Could courses like the Chinese have a slower speech / listening mode, please? (the "Turtle" Button)
Γειά και χαρά, Τιτάνες της γλωσσομάθειας :) 你好 ! こんにちは !!
A kind suggestion; since languages like the Chinese [edit: or the Japanese / Korean] can be a bit alien to the non-far-eastern ear, could we have a slower speech/listening mode too, please? (the "Turtle" Button)
It would be especially useful in order to understand the ups and downs of the tonal languages, even more in the listening exercises.
I do perfectly understand the courses are in Beta, and this may already be under way.
~ ~ ~
It's really so amazing being a part of the Duolingo family; and I'm deeply grateful for all the new courses, Chinese, Japanese, Korean, etc, etc... Σας υποκλίνομαι!
A big thank you to all people who created this extraordinary gift, this wonderful application anyone can enjoy around the globe:
Thank you Luis von Ahn, Severin Hacker, et al.; thank you Allmighty Duolingo team :) and of course, thank you course Contributors!
Have gladly subscribed for a year so your mission is supported, it's the least I can do, and you are all so worth it. ^A
Japanese and Korean desperately need a slow button as you describe even more than Chinese. With Chinese, this would need to be implemented such that it doesn't affect tone sandhi (which might be difficult as I think the 'turtle button' in most languages just takes the audio of isolated words and strings them together, which would not work well at all with Mandarin).
It can (and I think must) be made somehow, everything is possible.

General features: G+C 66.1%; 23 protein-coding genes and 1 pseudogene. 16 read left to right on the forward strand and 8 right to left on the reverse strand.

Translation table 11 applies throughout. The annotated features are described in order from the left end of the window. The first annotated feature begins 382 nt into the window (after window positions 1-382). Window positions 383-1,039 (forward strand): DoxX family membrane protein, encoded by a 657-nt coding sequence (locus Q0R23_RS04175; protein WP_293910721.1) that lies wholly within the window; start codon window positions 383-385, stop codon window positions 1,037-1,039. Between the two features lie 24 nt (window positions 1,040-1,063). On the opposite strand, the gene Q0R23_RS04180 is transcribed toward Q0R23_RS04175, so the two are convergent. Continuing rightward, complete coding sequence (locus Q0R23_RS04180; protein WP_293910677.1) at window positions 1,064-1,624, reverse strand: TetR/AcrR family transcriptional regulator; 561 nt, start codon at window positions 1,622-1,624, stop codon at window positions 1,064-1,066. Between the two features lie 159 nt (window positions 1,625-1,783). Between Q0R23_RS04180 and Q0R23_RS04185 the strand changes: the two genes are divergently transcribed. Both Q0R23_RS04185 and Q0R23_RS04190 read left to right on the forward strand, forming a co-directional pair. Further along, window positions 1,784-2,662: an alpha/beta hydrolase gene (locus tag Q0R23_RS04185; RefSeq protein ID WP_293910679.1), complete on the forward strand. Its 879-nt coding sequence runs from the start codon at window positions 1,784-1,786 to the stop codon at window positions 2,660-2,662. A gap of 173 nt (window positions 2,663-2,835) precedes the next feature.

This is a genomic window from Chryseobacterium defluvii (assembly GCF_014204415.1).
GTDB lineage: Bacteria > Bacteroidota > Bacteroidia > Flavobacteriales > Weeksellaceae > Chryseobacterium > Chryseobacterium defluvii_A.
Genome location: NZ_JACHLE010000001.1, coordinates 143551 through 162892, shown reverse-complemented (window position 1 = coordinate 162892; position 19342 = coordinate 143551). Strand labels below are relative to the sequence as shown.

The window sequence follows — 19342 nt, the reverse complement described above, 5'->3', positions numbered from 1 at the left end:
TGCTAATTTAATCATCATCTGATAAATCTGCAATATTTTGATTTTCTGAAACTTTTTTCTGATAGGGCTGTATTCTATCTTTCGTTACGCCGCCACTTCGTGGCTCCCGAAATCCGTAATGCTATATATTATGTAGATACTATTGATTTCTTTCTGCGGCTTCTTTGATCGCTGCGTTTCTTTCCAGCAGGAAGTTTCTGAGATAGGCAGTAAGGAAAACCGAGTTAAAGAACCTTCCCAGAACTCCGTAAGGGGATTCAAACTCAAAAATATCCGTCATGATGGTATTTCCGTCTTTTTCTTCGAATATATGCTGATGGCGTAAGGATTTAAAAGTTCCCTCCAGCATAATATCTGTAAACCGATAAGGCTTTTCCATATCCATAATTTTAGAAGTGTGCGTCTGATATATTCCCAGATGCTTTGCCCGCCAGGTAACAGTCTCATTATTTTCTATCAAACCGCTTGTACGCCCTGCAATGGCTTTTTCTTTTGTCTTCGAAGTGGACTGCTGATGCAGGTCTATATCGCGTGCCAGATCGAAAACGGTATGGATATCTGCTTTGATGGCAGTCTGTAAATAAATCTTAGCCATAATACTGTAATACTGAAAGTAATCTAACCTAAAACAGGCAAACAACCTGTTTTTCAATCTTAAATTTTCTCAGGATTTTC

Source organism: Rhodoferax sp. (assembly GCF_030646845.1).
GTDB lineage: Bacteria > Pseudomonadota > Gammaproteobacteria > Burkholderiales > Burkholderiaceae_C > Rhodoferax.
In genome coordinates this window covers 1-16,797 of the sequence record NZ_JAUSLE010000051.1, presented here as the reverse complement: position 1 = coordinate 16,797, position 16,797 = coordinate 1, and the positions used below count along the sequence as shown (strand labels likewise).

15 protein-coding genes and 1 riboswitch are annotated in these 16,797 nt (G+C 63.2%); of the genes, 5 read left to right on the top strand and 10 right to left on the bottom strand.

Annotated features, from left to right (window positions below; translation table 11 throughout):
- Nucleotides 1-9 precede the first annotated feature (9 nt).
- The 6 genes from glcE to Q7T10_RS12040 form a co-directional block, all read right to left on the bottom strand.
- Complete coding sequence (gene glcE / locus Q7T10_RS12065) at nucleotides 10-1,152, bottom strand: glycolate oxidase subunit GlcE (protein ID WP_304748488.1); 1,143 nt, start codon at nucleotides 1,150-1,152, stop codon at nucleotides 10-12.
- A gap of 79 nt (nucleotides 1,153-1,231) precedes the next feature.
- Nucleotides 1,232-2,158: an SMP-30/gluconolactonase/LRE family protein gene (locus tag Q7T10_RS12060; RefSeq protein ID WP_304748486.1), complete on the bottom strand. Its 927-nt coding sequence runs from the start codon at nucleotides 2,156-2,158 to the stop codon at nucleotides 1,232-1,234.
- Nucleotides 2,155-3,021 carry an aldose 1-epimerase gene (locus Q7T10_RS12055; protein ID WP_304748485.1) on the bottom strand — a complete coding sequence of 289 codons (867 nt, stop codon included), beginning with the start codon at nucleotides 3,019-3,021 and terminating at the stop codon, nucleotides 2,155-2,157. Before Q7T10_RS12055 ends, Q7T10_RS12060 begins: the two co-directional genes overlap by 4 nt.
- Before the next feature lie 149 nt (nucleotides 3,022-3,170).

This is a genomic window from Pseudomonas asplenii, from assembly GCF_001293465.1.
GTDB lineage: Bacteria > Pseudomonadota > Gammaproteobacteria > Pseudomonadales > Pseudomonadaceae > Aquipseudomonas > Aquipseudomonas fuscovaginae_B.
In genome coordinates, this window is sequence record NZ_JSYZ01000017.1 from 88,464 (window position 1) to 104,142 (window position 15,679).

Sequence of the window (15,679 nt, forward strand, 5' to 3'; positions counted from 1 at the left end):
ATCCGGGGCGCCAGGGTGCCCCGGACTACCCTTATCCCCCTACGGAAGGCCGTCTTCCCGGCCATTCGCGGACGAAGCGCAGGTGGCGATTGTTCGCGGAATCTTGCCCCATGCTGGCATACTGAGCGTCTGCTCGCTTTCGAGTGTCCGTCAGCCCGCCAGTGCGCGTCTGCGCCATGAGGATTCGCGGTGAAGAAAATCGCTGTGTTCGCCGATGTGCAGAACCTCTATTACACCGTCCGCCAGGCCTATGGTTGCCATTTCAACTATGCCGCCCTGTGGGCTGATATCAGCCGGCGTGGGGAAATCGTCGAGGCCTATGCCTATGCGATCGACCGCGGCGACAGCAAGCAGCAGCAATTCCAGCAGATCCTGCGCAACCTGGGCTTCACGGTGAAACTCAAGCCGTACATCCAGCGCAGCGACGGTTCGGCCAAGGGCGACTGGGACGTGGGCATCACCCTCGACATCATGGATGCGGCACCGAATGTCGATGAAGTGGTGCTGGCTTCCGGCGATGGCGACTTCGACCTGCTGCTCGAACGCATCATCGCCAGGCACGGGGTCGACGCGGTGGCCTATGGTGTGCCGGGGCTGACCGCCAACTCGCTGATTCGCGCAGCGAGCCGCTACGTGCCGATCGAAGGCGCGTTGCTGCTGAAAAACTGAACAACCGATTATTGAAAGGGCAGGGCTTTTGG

They could break the sound into even smaller chunks, like two e-Ε for ί.... or try various modes of smoothing out any strange ups+downs.
Or, simply put, all the words could be recorded twice. One time normal, and one time with someone pronouncing them slow. The cost of hiring a professional to do that will be smaller than the gains from the extra subscriptions. If Duolingo manages to have the best gamified Chinese e-course around the planet, or if it is one of the leaders, then more learners will lead to a bigger subscriber ratio. It's absolutely doable, with Chinese, Korean, Japanese, etc., etc..
I just hope my Python skills were better, but we'll get there too ;) Btw, I just discovered that Duolingo was rewritten (partially?) using Scala:
""" The server backend is written in the programming language Python. A component called the Session Generator was rewritten in Scala by 2017. The frontend is written in Backbone.js and Mustache. """
--> SOURCE : https://en.wikipedia.org/wiki/Duolingo
I need a much lower speed, all the more because the pronunciation is often (very) bad; I regularly have to read a sentence, after I first listened to it 3 or 4 times and have no idea what is being said .... to discover that it is really unintelligible!
In any case, it is an illusion to think that students can learn a language if the sentences are spoken at a much too fast pace: every student knows that without having followed a study of didactics ....